Danish Biotech Closes €79M Series C to Develop Inhaled Lung Disease Drug

Galecto lung disease fibroblasts header

The Danish company Galecto Biotech can breathe a contented sigh. Its Series C funding round has raised €79M to finance a Phase II/III trial of its inhaled drug for a deadly lung disease.

The amount raised is 30% higher than the company’s initial €60M goal, Galecto’s CEO, Hans Schambye, told me. “Being able to raise significantly more demonstrates the confidence investors had in our galectin targeting approach.”


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The company plans to use the money to launch a Phase II/III trial of its inhaled lead drug for the lung disease idiopathic pulmonary fibrosis. This disease causes scar tissue to build up in the lungs, reducing the oxygen getting to the blood, and killing the majority of patients within five years of diagnosis.

According to Schambye, the Phase II/III trial is designed to treat 400 patients for one year, with results expected in 2021.

Galecto’s small molecule blocks galectin-3, a molecule highly expressed in cells involved in scarring in the lungs, such as fibroblasts. “Unlike other approaches, galectins modulate the function of multiple cellular drivers of both inflammatory and fibrotic processes,” noted Schambye.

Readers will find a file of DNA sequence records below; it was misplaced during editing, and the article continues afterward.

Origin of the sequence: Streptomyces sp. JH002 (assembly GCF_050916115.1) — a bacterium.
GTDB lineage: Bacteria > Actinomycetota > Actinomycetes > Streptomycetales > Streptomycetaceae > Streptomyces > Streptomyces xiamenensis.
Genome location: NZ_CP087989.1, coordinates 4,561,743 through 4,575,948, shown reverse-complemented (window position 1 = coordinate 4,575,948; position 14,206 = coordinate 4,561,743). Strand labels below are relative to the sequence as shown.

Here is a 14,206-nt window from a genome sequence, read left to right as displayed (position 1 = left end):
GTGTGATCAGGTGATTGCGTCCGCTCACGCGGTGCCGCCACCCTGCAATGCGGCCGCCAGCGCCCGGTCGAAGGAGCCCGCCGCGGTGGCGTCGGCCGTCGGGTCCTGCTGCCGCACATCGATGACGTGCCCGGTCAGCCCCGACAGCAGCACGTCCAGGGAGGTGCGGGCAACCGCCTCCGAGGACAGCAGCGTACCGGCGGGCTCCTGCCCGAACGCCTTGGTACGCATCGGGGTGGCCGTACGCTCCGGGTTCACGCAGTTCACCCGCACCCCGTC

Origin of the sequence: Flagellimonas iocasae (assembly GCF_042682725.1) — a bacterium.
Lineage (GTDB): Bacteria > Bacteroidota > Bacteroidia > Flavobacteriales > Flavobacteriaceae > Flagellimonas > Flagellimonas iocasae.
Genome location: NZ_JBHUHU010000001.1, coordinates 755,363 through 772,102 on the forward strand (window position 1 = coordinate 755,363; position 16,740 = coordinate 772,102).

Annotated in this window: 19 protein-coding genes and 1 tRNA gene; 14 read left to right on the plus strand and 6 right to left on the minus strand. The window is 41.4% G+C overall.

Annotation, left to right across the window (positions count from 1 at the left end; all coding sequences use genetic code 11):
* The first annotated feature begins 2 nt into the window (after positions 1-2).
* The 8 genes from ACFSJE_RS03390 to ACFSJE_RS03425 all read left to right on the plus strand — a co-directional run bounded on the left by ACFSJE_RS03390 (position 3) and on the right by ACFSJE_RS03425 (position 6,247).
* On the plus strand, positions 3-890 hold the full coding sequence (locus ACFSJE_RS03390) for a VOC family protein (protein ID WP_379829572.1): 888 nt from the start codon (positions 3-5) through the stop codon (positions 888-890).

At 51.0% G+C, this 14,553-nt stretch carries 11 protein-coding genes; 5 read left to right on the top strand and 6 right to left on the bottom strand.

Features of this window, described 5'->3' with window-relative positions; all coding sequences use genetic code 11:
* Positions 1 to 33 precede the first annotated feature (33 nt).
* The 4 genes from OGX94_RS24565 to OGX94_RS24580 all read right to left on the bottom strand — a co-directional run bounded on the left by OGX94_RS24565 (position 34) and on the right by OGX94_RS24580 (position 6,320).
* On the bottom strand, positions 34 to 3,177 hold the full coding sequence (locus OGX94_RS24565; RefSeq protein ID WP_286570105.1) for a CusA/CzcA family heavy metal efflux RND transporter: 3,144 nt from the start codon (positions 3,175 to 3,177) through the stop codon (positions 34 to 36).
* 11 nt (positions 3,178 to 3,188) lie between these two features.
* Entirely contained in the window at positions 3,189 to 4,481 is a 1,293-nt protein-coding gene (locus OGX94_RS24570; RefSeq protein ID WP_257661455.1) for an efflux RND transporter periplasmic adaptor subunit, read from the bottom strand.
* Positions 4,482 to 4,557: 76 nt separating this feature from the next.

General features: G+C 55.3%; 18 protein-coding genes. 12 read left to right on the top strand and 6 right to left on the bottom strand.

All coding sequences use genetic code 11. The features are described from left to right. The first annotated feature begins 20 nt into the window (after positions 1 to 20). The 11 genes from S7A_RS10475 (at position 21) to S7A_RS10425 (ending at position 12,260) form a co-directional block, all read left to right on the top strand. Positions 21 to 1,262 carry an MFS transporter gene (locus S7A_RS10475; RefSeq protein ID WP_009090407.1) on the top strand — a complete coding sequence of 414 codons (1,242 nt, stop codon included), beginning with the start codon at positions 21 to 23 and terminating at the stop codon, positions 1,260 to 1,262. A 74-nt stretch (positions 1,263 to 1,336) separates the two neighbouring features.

Showing a great safety profile in a Phase I/II trial last year, Galecto’s lead drug is the only inhaled treatment in development for idiopathic pulmonary fibrosis. “The active drug reaches the lung … cells, the very site where the disease is occurring,” Schambye explained. This minimizes the amount of drug entering the bloodstream and causing side effects.

Being inhalable could set Galecto’s treatment apart from that of the Belgian biotech Galapagos, whose drug stopped the disease in its tracks in a Phase IIa trial last year, and is soon to undergo a Phase III trial.

Galecto also plans to use the money to advance the development of preclinical stage galactin-3-targeting treatments for several types of cancer, nonalcoholic steatohepatitis and fibrosis in the eye, for example induced by injury, which can cause blindness.

Images from Shutterstock

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